GAA report envisages reduced focus on intercounty schedules
Towards 2034 committee wants GAA to be ‘a beacon of best practice in gender equality’
Cuala players celebrate their All-Ireland club hurling final win. The report says: “It is imperative the Association creates separate and distinct playing seasons for intercounty and club championships.” Photograph: James Crombie/Inpho
Among the projections of the Towards 2034 – the 150th anniversary of the GAA report is a recommended reorientation of the Association away from what is seen as its overwhelming focus on intercounty fixtures and towards other aspects of its activity.
“The committee envisages that by 2034 the topic of the day will no longer revolve solely around the intercounty games but will focus and recognise the contribution of local GAA clubs, club committees, county boards and national structures.
Instead, it adds: “The real strength of the GAA family will be determined by club membership, volunteers and levels of participation in GAA activities.”
In order to assist with the current initiatives intended to increase the time available for club activities, the reports suggests a demarcation line between seasons.
“It is imperative that the Association creates separate and distinct playing seasons for intercounty and club championships in order to provide a regular and meaningful schedule of games for all players and, in turn, recognises the important ongoing work taking place in this regard at the time of writing (November 2017).”
It also envisages, “that by 2034 the GAA will have become more self-sustaining with a reduced reliance on external commercial interests and an increased emphasis on providing enhanced playing and spectator facilities and services.”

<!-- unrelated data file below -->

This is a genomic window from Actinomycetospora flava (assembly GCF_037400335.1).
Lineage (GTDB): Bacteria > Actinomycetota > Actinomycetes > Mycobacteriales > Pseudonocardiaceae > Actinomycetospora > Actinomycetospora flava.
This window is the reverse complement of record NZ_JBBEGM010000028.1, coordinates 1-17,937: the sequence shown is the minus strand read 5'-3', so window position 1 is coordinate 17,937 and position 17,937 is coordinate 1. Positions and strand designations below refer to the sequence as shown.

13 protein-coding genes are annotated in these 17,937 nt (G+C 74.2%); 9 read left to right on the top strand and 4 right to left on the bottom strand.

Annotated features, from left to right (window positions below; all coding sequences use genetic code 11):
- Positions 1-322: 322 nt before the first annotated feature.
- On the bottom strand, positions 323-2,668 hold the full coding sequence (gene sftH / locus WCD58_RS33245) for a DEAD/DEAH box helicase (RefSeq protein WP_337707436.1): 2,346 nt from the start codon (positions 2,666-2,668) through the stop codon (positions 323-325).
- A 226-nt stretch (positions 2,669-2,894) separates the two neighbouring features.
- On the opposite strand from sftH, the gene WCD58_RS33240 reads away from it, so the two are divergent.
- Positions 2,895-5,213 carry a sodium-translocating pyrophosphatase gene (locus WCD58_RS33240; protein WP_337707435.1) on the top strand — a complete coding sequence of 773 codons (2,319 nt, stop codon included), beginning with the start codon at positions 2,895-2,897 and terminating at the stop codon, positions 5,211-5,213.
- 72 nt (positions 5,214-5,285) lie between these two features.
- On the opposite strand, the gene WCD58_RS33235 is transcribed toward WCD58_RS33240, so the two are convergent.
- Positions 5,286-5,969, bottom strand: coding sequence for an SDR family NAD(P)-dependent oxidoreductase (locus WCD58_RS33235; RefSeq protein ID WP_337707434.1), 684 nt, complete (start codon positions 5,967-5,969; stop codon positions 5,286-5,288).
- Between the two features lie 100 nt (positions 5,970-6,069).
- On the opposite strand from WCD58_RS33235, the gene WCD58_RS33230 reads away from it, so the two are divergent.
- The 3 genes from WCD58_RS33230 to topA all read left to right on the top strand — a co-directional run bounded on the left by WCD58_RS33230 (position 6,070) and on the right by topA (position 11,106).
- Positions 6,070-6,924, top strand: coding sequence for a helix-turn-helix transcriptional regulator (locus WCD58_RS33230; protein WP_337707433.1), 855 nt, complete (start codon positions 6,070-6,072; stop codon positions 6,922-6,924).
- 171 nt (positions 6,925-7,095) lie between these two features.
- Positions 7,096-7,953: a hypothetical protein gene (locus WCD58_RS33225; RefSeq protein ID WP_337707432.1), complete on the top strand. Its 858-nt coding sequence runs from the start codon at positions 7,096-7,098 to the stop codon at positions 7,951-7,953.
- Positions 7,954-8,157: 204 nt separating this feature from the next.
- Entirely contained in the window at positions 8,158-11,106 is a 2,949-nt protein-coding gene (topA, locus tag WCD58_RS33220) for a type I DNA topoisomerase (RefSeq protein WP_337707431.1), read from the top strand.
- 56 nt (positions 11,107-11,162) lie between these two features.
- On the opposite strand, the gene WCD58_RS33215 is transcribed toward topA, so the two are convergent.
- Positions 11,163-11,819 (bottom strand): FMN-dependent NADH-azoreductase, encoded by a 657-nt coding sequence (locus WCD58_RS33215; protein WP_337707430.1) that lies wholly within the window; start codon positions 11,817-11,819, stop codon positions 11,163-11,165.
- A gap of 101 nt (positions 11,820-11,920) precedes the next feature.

The report is particularly strong in relation to the involvement of women, calling for the uniting of all Gaelic games under the GAA umbrella and for the introduction of targets for integration.
“The committee foresees a central role for women across the decision-making and organisational structures of the GAA by 2034. This will be supported by a ‘One Club’ model (One Club Guidelines, 2017) under the direction and guidance of a GAA governance structure with responsibility for all sports codes incorporating Gaelic Games: men’s and women’s football, hurling and camogie, rounders and handball.
“It envisages that the GAA will become, as part of its mission, a beacon of best practice in gender equality in terms of clear pathways for progression, participation levels, official status, administration arrangements, management positions and Board membership.
“This will involve the establishment of clear annual targets between now and 2034 delivered on the basis of Key Performance Indicators (KPI’s) which are regularly measured for success and progression.”
The declining competitiveness in inter-county competition is addressed by a call for tiered championships to replace the provincial system, which it is argued is now a barrier to games development.
“The current imbalance between counties, both nationally and within provinces, is already having a detrimental effect on inter-county championship competitions in terms of aspirations and the morale of officials, mentors and players.
“It could be argued that the provincial system, as presently constituted, is an impediment towards progress and, in effect, could be counter-productive to the development of Gaelic Games in less competitive counties.”
There is also a focus on the GAA reaching out both in terms of an increasingly multicultural Ireland but also in an international context.
“The GAA has the opportunity to engage with significant groups, communities and individuals, both in Ireland and abroad, whose national identity is decidedly non-Irish and with those whose familiarity with the GAA may be fleeting.
“Without identifying, prioritising and resourcing engagement with such groups and communities the GAA could miss a significant opportunity to develop its games both at home and abroad.
“The aim of enlisting a broad a spectrum of people in the creation and development of more inclusive, multicultural and diverse communities suggests that the GAA must be active in catering for the needs of both men and women, people with disabilities, those who identify themselves as other than Irish and those with little or no engagement with the GAA within Ireland and abroad.”